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|Place of origin||Japan|
|Main ingredients||Noodles (wheat flour, water, salt), broth (dashi, soy sauce, mirin), scallions|
|Cookbook: Udon Media: Udon|
Udon is often served hot as a noodle soup in its simplest form, as kake udon, in a mildly flavoured broth called kakejiru, which is made of dashi, soy sauce, and mirin. It is usually topped with thinly chopped scallions. Other common toppings include tempura, often prawn or kakiage (a type of mixed tempura fritter), or aburaage, a type of deep-fried tofu pockets seasoned with sugar, mirin, and soy sauce. A thin slice of kamaboko, a halfmoon-shaped fish cake, is often added. Shichimi can be added to taste.
The flavor of broth and topping vary from region to region. Usually, dark brown broth, made from dark soy sauce (koikuchi shōyu), is used in eastern Japan, and light brown broth, made from light soy sauce (usukuchi shōyu), is used in western Japan. This is even noticeable in packaged instant noodles, which are often sold in two different versions for east and west.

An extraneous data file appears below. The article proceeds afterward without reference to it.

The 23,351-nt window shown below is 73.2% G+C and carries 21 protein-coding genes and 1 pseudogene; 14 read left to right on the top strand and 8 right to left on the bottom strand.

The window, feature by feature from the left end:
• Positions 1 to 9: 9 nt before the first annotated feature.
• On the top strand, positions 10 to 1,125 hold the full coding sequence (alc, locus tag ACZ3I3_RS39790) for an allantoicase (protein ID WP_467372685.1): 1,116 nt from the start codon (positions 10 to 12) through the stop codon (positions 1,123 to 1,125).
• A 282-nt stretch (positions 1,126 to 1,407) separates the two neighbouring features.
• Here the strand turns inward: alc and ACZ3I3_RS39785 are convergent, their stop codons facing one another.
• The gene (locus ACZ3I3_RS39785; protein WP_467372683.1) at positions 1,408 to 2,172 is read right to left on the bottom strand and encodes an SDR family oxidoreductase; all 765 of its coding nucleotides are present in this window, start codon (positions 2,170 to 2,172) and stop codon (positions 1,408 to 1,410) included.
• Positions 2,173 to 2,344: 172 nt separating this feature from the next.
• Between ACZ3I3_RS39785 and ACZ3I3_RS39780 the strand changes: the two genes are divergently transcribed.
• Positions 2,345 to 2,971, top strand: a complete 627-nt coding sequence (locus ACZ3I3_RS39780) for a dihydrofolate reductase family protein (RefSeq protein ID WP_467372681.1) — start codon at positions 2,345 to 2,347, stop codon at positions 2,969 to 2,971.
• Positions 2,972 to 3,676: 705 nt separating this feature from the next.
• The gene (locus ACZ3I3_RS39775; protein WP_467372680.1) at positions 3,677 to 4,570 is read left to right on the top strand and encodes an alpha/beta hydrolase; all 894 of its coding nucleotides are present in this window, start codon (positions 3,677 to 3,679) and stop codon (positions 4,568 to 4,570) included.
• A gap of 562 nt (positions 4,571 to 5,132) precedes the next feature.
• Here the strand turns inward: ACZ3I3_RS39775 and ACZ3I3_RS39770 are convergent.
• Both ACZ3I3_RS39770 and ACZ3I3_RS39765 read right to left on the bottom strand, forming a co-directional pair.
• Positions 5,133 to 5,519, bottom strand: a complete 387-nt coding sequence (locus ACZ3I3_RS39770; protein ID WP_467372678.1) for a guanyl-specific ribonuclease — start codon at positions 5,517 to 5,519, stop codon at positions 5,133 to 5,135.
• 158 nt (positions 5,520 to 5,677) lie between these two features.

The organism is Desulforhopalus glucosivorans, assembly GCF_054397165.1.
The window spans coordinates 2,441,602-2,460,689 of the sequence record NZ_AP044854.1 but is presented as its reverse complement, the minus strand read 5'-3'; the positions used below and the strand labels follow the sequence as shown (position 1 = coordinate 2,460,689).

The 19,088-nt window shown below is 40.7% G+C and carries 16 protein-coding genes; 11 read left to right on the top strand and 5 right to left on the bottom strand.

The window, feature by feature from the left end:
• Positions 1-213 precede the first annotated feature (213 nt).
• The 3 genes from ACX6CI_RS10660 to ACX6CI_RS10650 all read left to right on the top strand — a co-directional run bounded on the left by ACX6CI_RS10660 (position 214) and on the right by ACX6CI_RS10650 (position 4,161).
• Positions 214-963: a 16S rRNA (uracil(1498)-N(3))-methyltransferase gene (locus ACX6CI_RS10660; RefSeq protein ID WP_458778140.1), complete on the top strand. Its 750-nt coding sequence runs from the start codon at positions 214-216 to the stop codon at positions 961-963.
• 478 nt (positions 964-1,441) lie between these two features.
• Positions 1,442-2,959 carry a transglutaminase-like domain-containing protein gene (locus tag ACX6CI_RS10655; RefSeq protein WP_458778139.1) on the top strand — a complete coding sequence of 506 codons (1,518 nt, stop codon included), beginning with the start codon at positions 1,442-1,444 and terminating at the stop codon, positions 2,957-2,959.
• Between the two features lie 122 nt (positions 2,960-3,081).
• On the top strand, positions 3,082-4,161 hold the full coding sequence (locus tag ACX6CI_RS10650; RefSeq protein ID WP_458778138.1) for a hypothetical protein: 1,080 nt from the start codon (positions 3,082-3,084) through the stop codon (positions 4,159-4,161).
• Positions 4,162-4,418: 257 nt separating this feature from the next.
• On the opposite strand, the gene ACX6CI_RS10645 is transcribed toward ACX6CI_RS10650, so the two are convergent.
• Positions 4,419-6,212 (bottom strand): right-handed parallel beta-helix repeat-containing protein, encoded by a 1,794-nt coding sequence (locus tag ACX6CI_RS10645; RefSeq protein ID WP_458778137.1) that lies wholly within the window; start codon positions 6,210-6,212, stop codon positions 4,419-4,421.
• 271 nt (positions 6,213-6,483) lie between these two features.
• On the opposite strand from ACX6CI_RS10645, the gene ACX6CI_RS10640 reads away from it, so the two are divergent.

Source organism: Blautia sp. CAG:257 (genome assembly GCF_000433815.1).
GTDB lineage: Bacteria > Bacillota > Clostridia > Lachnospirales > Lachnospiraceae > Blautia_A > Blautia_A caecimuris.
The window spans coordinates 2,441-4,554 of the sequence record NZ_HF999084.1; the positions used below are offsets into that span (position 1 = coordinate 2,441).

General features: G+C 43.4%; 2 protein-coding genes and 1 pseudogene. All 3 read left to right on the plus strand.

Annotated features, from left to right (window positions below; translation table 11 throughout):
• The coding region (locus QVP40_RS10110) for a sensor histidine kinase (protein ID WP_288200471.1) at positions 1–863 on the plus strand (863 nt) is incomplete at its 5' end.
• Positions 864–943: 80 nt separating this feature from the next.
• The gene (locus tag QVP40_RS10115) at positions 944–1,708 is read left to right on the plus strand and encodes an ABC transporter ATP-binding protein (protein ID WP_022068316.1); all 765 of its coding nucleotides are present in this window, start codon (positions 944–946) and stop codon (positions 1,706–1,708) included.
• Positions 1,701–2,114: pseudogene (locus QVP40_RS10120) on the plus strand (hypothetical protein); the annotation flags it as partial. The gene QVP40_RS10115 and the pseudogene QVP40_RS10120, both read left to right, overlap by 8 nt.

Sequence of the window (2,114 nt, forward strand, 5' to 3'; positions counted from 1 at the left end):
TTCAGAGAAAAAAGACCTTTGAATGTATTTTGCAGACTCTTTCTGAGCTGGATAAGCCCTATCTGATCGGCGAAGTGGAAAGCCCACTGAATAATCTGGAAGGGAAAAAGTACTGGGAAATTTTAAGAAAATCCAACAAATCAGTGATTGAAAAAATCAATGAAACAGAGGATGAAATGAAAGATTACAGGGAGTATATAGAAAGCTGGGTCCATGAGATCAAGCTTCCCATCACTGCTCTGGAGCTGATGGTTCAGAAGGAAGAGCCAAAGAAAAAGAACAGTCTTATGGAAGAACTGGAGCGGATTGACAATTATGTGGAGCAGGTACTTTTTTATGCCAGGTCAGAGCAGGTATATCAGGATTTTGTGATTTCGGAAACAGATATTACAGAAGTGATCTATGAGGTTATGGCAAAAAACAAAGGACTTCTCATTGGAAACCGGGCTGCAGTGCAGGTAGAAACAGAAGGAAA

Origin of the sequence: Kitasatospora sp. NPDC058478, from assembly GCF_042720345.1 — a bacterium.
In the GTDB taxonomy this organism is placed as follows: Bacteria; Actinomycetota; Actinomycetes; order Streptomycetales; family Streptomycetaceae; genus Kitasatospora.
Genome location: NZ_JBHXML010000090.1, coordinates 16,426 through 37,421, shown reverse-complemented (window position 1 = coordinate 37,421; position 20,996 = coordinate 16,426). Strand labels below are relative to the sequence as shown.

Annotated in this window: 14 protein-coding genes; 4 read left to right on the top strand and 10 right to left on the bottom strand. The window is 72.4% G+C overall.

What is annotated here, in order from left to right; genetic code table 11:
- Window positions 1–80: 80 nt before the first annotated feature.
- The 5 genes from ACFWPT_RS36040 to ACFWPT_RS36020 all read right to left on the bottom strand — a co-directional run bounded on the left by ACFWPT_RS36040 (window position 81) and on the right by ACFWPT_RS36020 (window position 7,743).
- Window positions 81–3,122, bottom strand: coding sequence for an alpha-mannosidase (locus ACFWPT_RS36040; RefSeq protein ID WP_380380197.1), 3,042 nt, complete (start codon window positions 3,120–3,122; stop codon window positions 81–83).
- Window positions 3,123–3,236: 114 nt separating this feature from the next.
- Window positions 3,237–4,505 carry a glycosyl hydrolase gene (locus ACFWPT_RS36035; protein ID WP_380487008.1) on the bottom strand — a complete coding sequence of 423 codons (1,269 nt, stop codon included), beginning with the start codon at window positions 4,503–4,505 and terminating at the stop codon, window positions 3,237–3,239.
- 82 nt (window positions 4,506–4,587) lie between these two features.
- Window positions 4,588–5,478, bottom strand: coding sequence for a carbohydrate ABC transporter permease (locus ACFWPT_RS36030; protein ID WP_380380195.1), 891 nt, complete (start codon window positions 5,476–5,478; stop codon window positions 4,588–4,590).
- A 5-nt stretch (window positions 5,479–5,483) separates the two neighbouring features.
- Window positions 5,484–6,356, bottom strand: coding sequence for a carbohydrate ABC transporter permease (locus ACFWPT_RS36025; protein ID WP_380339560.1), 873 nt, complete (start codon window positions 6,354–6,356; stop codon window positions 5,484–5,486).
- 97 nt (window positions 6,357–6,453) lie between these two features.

There are many stories explaining the origin of udon.
One story says that in AD 1241, Enni, a Rinzai monk, introduced flour milling technology to Japan. Floured crops were then made into noodles such as udon, soba, and pancakes which were eaten by locals. Milling techniques were spread around the country. In the Edo period, the thicker wheat noodle was generally called udon, and served with a hot broth called nurumugi (温麦). The chilled variety was called hiyamugi (冷麦).
Another story states that during the Nara period, a Japanese envoy was introduced to 14 kinds of confection while being in China during the Tang Dynasty. One of them was called sakubei (索餅), which was listed as muginawa (牟義縄) in Shinsen Jikyō (新撰字鏡), a dictionary which was published in the Heian Era. The muginawa is believed to be an origin for many kinds of Japanese noodles. However, the muginawa in Shinsen Jikyō was made with wheat and rice flour.